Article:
GILPATRIC, John Guy
Last updated: February 21, 2020 at 4:01 am
Freediving pioneer; one of the earliest American aviators and test pilots, learning to fly at age 16; established the United States altitude record of 1,422 m (4,665 ft) flying a Deperdussin monoplane while carrying a passenger in 1912; flight instructor with the Royal Canadian Air Cadets in Toronto before becoming a fighter pilot for the U.S. Army during WWI; photographer; worked as a publicity agent in Antibes (France) after the war; journalist, short-story writer and novelist including the highly-popular Saturday Evening Post series, Colin Glencannon; developed the underwater use of rubber goggles with glass lenses and other novel gear after he began freediving off the coast of Southern France in 1929; he and his group of friends were known as the Serious Sinkers; author of The Compleat Goggler in 1938, which is considered the first comprehensive guide to spearfishing including instructions on how to custom build freediving equipment that was non-existent at the time; directly influenced the careers of Jacques-Yves Cousteau, Hans Hass, Philippe Tailliez and Frédéric Dumas in the 1930s when he personally encouraged them to become spearfishers; was drafted into the U.S. intelligence service during WWII; one of his novels, Action in the North Atlantic, was made into a movie in 1943; committed suicide with his wife Louise in 1950 after she was diagnosed with breast cancer.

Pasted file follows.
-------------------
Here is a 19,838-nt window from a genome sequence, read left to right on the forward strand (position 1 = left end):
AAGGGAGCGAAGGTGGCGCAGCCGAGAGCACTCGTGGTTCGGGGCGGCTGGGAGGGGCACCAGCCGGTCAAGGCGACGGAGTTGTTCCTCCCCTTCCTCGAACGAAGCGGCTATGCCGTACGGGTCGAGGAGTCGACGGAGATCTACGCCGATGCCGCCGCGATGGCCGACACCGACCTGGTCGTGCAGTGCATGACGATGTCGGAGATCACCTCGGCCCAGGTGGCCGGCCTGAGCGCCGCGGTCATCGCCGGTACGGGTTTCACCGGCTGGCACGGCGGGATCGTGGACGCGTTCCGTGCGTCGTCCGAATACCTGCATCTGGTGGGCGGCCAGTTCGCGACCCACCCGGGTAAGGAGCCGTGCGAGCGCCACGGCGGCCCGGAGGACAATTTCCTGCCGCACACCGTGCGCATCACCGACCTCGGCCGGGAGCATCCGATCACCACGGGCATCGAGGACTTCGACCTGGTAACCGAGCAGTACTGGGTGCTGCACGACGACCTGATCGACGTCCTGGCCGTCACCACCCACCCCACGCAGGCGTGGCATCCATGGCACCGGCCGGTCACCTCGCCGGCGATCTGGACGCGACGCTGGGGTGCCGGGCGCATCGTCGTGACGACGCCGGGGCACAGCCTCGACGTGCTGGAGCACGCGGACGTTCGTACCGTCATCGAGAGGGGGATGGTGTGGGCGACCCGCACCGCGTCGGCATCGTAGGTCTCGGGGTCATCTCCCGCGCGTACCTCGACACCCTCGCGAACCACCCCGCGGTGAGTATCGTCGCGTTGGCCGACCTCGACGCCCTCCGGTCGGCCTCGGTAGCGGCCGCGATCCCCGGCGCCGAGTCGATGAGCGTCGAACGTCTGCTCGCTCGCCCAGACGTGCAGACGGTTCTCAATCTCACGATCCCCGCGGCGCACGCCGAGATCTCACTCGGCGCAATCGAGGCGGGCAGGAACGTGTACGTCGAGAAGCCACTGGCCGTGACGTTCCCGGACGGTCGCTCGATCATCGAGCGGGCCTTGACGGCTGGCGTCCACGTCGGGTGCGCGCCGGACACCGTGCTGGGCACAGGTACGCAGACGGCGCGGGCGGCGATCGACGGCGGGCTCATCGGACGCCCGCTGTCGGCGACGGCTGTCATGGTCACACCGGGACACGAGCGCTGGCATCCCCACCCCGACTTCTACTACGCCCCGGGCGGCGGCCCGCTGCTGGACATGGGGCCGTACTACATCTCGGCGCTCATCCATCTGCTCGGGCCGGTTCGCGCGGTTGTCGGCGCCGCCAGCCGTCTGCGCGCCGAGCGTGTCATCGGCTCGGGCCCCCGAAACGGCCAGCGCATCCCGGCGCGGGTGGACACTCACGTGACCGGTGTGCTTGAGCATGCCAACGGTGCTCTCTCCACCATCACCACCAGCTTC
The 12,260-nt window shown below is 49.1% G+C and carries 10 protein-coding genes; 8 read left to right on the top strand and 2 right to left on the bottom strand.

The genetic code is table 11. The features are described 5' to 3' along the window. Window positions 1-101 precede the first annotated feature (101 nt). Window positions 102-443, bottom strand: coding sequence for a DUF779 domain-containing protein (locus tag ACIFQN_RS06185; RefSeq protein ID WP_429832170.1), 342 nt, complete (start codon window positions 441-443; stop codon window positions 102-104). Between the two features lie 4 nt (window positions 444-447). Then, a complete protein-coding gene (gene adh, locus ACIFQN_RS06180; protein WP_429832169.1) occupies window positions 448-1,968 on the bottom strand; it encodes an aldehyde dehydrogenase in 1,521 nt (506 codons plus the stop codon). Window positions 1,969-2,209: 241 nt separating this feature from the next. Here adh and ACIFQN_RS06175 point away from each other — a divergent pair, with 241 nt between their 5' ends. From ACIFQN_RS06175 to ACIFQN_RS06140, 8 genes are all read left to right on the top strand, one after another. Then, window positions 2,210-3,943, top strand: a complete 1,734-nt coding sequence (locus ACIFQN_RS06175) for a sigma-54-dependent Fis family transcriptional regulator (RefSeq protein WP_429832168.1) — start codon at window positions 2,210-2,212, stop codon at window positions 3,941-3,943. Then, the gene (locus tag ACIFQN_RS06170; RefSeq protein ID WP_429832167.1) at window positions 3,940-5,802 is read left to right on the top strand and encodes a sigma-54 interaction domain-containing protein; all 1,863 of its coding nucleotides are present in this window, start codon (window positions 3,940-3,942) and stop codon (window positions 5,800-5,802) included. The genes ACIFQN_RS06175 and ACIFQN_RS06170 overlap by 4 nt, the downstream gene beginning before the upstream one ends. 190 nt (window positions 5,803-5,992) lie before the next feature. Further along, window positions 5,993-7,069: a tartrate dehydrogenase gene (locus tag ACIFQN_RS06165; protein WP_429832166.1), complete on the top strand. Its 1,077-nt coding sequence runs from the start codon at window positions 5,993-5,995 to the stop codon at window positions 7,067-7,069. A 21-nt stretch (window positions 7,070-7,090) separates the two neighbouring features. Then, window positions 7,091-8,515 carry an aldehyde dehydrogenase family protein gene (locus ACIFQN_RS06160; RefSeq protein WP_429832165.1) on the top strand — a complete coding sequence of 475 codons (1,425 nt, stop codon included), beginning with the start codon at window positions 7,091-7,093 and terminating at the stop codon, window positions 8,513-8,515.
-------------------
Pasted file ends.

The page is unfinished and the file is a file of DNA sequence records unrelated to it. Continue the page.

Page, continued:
Hans Hass observed Guy Gilpatric spearfishing for the first time in July 1937.
“He did not dive as one usually does, but sank away absolutely without a sound, so that no waves betrayed where he had vanished. Each time it would be astonishingly long before he reappeared, somewhere, at quite another spot, as noiselessly and unexpectedly as he had gone. And never a sign of being out of breath!”
“The man finally came ashore, and I made his acquaintance. He was an American by the name of Guy Gilpatric, and I discovered later, a well-known writer and correspondent for the Saturday Evening Post. He told me he had been pursuing his under-water hunting for some years; ordinarily he hunted with two friends from a small yacht.”
I wanted to use my goggles. The first attempt was a failure. I saw nothing at all. The goggles steamed over on the inside. Luckily I remembered that just before Guy Gilpatric went back into the water he had spat copiously into his goggles. I spat into mine, and that did the trick.”
— Hans Hass (1952). Diving to Adventure. Harpoon and Camera under the Sea. Arrow Books, Tiptree, Essex.